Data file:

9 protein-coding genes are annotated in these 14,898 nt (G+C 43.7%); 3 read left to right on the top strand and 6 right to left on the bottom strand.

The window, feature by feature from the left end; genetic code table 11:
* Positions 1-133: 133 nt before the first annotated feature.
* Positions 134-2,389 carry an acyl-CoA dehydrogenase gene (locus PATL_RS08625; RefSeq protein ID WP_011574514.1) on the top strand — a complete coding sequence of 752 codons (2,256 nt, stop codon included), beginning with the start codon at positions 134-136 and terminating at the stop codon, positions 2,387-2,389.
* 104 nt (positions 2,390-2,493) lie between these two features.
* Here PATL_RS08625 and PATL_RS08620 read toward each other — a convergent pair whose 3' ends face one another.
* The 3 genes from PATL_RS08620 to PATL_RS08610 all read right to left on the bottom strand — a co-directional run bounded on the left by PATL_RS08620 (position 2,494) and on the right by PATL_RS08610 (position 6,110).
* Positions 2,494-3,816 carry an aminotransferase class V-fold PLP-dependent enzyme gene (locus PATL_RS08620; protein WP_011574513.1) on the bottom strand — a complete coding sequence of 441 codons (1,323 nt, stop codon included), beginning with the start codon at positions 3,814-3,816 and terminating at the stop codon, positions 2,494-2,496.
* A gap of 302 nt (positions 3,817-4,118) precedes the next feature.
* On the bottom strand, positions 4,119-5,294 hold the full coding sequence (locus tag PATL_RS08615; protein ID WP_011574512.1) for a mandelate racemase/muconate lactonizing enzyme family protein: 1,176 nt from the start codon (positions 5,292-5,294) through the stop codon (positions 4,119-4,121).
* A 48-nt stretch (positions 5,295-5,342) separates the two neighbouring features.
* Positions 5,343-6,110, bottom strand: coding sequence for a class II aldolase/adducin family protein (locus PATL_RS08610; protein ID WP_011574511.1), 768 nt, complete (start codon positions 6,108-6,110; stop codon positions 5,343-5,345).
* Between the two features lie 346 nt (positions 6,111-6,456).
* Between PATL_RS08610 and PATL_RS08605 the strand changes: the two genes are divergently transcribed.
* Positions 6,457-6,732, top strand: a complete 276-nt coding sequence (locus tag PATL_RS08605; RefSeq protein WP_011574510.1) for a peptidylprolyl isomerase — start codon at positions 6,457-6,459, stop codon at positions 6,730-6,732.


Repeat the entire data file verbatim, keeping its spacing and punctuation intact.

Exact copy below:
9 protein-coding genes are annotated in these 14,898 nt (G+C 43.7%); 3 read left to right on the top strand and 6 right to left on the bottom strand.

The window, feature by feature from the left end; genetic code table 11:
* Positions 1-133: 133 nt before the first annotated feature.
* Positions 134-2,389 carry an acyl-CoA dehydrogenase gene (locus PATL_RS08625; RefSeq protein ID WP_011574514.1) on the top strand — a complete coding sequence of 752 codons (2,256 nt, stop codon included), beginning with the start codon at positions 134-136 and terminating at the stop codon, positions 2,387-2,389.
* 104 nt (positions 2,390-2,493) lie between these two features.
* Here PATL_RS08625 and PATL_RS08620 read toward each other — a convergent pair whose 3' ends face one another.
* The 3 genes from PATL_RS08620 to PATL_RS08610 all read right to left on the bottom strand — a co-directional run bounded on the left by PATL_RS08620 (position 2,494) and on the right by PATL_RS08610 (position 6,110).
* Positions 2,494-3,816 carry an aminotransferase class V-fold PLP-dependent enzyme gene (locus PATL_RS08620; protein WP_011574513.1) on the bottom strand — a complete coding sequence of 441 codons (1,323 nt, stop codon included), beginning with the start codon at positions 3,814-3,816 and terminating at the stop codon, positions 2,494-2,496.
* A gap of 302 nt (positions 3,817-4,118) precedes the next feature.
* On the bottom strand, positions 4,119-5,294 hold the full coding sequence (locus tag PATL_RS08615; protein ID WP_011574512.1) for a mandelate racemase/muconate lactonizing enzyme family protein: 1,176 nt from the start codon (positions 5,292-5,294) through the stop codon (positions 4,119-4,121).
* A 48-nt stretch (positions 5,295-5,342) separates the two neighbouring features.
* Positions 5,343-6,110, bottom strand: coding sequence for a class II aldolase/adducin family protein (locus PATL_RS08610; protein ID WP_011574511.1), 768 nt, complete (start codon positions 6,108-6,110; stop codon positions 5,343-5,345).
* Between the two features lie 346 nt (positions 6,111-6,456).
* Between PATL_RS08610 and PATL_RS08605 the strand changes: the two genes are divergently transcribed.
* Positions 6,457-6,732, top strand: a complete 276-nt coding sequence (locus tag PATL_RS08605; RefSeq protein WP_011574510.1) for a peptidylprolyl isomerase — start codon at positions 6,457-6,459, stop codon at positions 6,730-6,732.